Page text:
Flipping the Bozo Bit
Keith Irwin & Christoph Neumann

Episode 7: Steel Mills to Data Warehouses

2013-05-19

What if you can’t duplicate your production stack for testing and so on? For instance, factory software? I’m starting to think this whole podcast is, ultimately, about design.

In This Episode:

  • Steel mills
  • Stackless programming (and we ain’t talkin’ ’bout push/pop).
  • What if you can’t run your software except in production?
  • You can test but you can’t run.
  • Your interfaces can never be too thin.
  • Adapters outside the walled garden of perfection.
  • The immutable log of perfection.
  • What’s the difference between data streaming in from hardware, or replayed log data?
  • The wall as observation post.
  • You gotta go batch.
  • The golden nugget and the matrix.
  • Everybody gets a copy!
  • How to engineer bugs for performance review goodness.
  • “This whole things screams, ‘Messaging! Messaging!’”
  • “This Facebook thing is confusing me a bit.”
  • How many gamma bursts per angstrom?
  • Human vs machine interface and the idea of a command protocol expressing user intentionality. Beep boop.
  • Human typeable protocol, the ultimate human/machine interface. (Well, outside of brain implants. Maybe.)
  • The Hardware shouldn’t know about the System, the System shouldn’t know about the Hardware. (Or Facebook.)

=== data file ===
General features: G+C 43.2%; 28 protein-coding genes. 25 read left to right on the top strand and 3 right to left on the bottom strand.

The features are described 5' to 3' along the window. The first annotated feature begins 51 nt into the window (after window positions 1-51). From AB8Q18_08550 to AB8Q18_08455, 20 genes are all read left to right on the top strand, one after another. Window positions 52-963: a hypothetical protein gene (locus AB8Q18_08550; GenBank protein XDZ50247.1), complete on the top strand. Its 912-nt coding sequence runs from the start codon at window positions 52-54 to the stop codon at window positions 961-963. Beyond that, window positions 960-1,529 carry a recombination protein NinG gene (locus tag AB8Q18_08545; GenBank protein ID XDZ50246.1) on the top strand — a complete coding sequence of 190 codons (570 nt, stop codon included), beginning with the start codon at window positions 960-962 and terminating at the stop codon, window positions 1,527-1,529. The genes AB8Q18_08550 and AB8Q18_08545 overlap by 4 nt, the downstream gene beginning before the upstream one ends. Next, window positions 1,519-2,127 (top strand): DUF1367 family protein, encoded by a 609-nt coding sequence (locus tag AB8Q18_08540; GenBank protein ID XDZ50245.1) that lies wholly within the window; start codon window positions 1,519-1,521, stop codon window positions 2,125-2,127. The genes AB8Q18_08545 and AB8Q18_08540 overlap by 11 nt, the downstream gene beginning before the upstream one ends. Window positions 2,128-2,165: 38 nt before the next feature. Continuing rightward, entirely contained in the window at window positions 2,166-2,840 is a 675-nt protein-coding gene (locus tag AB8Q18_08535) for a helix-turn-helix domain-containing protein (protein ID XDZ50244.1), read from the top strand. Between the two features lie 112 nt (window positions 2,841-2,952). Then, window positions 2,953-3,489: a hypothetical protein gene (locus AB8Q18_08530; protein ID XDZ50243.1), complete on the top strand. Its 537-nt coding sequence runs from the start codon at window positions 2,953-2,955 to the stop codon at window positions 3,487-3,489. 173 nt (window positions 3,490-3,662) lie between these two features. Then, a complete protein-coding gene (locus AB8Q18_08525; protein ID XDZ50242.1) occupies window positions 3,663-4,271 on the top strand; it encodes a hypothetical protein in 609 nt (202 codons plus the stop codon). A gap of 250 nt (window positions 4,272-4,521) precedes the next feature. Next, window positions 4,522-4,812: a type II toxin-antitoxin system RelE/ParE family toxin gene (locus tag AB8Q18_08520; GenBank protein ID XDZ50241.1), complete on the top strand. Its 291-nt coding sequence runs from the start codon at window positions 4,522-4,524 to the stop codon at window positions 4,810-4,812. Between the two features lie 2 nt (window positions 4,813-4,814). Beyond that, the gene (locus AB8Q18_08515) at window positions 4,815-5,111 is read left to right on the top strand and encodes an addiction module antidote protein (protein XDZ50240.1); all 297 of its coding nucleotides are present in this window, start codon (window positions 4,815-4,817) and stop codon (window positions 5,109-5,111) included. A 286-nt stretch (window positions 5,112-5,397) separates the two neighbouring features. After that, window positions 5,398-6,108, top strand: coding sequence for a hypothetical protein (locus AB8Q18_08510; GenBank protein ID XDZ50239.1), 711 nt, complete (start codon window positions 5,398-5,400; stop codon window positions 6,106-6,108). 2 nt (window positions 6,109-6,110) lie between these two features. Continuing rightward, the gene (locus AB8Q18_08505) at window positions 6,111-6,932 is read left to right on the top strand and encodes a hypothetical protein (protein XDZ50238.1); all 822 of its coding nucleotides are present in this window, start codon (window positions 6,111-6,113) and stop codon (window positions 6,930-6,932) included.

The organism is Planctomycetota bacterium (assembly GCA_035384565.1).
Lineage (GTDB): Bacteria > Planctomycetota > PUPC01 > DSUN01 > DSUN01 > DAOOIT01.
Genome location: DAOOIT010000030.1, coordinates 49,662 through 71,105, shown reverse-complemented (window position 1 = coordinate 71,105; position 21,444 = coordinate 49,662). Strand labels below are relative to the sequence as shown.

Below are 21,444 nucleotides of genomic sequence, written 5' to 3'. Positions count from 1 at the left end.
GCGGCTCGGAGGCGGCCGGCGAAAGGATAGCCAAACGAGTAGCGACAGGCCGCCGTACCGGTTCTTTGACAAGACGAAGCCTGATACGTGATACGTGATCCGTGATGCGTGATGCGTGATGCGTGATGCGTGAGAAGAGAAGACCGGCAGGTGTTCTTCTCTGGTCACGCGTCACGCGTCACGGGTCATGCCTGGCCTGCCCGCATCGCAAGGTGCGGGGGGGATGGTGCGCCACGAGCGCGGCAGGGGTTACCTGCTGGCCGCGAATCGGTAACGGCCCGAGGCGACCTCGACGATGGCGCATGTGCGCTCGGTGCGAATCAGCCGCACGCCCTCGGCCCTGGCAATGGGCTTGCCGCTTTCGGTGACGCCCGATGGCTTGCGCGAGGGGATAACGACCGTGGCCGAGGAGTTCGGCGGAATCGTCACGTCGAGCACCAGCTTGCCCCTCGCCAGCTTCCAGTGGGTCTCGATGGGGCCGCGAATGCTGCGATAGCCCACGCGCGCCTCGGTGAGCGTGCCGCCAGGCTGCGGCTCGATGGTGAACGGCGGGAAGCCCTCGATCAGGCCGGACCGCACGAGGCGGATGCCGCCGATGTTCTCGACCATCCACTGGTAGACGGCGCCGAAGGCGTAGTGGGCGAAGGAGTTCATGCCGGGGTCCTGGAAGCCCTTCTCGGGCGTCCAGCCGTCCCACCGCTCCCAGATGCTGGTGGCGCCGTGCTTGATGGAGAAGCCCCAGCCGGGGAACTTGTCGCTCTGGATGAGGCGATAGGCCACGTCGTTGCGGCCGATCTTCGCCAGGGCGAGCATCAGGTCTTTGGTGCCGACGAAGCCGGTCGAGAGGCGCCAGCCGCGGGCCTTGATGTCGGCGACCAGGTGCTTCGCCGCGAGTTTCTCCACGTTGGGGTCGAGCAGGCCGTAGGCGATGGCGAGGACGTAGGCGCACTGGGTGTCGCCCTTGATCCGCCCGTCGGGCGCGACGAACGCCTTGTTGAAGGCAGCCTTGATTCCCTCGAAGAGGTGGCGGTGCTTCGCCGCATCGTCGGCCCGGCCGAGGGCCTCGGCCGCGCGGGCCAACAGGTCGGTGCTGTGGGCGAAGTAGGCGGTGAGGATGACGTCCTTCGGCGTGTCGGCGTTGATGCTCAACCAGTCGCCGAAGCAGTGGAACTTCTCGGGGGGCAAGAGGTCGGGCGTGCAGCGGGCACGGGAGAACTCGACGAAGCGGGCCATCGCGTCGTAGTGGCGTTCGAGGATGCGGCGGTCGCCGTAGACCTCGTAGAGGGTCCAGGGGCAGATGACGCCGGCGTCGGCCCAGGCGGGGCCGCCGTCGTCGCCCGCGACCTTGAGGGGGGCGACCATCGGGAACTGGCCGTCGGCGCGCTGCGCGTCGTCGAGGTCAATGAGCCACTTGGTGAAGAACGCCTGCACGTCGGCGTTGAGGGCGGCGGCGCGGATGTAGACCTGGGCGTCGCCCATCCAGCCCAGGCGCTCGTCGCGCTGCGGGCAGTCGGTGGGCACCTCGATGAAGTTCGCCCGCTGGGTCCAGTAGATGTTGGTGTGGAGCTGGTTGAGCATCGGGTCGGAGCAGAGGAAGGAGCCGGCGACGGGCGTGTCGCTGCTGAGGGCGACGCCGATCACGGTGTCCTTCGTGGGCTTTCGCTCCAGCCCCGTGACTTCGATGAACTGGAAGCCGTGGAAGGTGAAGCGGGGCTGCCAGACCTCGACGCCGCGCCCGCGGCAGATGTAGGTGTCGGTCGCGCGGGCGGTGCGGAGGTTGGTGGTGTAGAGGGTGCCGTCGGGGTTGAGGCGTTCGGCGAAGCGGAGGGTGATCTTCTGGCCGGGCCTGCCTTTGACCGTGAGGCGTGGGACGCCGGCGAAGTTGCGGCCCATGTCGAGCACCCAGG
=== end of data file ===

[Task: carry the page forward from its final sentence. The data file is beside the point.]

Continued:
• If software devs and hardware devs agree on a simple protocol they can fake the rest.
  • Any time you can remove dependencies from the system, it’s good.
  • Hardware interfaces are one thing, but why not do the same thing with remote software interfaces? (Say, Facebook!)
  • Facebook is hard. Ware.
  • The footzy-boo camera, not that old whatever-whatever camera.
  • System integration should be about intentions, not implementation details.
  • Distributed adapters mean incremental upgrade. No down time!
  • Erlang pretty much got all this right long ago.
  • Everyone needs to learn to walk, even though “walking” has been solved.
  • That’s right. Steel mills to data warehouses.
  • We don’t build one-off lamps, we build lamps that morph and evolve.
  • It’s about the data that flows, not the nodes it flows through.
  • Does it come down to separation of expertise as well as concerns?
  • “I thought we were experts on everything.”